Welcome to www.leonardmckay.com, the site dedicated to the life and learnings of Leonard McKay, historian, San Jose, California. My grandfather was an amazing man and a wealth of knowledge. As such, I have decided that it is a crime to let his knowledge go to waste, and will be developing this site in his honor.
Excerpts from Leonard's BlogCredo Quia Absurdum: There has been considerable debate about the purpose of the Ancient and Honorable Order of E Clampus Vitus. Is it a men’s historical and drinking society, or is it a drinking and historical society? What does the name stand for? I can’t answer these questions and the name doesn’t translate into anything meaningful in English. The society’s roots—as a benevolent fraternal society—go deep into the gold rush history of California, when there was a real need for such things.
San Jose’s Music Man: Does the sound of “76 Trombones” make your feet stir and, perhaps, you want to do a little tapping or a little marching? If so, you might be interested to know that we had the predecessor of the famous Henry Hill, the “Music Man,” right here in “River City,” San Jose. He lived here about 40 years before Meredith Wilson wrote the wonderful hit Broadway musical, “The Music Man.”
Anatomy of a Street (Part 2): Down on the corner of Morse and Fremont lived Fred Reynolds. Fred was a railroad engineer for the South Pacific Coast Railroad that ran from the ferry slip at Alameda to San Jose, and continued on to Los Gatos, Wrights Station and Santa Cruz. Originally a narrow gauge railroad, it was later absorbed by the Southern Pacific Railroad. Fred Reynolds was the engineer one day when the train approached the empty ferry slip in Alameda. The brakes failed and he drove the engine into San Francisco Bay. Fortunately, no lives were lost. Fred also had a problem at his home at 603 Morse. He was driving his auto into the garage, something again failed and he drove right through the back wall. Knowledgeable neighbors gave Fred great leeway on the road.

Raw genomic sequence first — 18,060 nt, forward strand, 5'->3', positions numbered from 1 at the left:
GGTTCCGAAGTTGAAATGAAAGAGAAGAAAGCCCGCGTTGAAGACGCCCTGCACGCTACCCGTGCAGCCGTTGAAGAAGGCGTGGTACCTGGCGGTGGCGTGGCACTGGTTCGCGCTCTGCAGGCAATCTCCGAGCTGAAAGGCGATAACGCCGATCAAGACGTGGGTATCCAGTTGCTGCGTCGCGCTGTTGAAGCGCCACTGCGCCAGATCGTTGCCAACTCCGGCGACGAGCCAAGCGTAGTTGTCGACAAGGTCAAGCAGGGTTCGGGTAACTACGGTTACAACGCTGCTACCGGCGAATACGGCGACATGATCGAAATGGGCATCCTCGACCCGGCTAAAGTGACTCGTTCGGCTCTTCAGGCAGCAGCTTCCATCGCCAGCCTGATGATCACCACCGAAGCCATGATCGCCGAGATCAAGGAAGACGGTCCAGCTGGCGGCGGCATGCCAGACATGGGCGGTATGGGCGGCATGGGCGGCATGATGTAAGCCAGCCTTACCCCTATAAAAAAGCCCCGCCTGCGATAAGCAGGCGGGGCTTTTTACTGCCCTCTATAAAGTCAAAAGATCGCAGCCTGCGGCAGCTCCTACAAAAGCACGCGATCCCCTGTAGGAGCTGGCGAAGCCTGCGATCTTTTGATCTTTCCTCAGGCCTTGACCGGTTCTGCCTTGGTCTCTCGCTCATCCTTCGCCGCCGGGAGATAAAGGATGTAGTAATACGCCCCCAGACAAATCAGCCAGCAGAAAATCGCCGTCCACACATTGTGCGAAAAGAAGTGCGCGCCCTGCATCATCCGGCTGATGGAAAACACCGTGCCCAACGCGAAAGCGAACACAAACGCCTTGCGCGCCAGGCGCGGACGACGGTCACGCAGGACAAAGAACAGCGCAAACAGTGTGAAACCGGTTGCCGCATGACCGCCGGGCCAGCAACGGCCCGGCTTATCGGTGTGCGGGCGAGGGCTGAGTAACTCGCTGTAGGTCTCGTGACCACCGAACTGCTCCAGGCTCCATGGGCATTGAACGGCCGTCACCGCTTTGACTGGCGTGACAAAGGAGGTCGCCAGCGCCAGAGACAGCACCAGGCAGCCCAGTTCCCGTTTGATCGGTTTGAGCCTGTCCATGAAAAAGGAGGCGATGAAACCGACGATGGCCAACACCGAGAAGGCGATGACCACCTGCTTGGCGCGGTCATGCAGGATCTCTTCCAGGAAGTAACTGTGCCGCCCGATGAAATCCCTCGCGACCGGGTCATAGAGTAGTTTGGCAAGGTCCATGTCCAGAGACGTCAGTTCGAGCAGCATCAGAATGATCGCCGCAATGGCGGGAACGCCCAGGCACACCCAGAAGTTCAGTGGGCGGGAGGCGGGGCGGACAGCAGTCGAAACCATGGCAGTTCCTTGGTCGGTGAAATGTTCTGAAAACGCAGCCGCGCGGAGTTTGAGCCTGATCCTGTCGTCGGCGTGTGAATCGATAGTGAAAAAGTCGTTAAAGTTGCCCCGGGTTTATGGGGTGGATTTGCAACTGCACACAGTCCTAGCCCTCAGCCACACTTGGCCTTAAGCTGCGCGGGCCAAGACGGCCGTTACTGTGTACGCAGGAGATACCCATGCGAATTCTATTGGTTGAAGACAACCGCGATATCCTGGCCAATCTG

The 1906 Earthquake (Part 6): “Naturally we were curious about the effect of the quake upon Santa Clara. For us the little town of 4,000 people served as our ‘shopping center,’ with grocer, doctor, dentist, clothier etc. and later for the writer, ‘Santa Clara High School.’
The Big Fight: It was the biggest fight ever seen in San Jose. The adversaries were “Frank Heney,” at 450 pounds, versus the team of “Reuf” and “Schmitz,” each weighing in at 250 pounds. The victor was “Frank Heney,” who nearly killed his opponents and then kicked them out of the arena.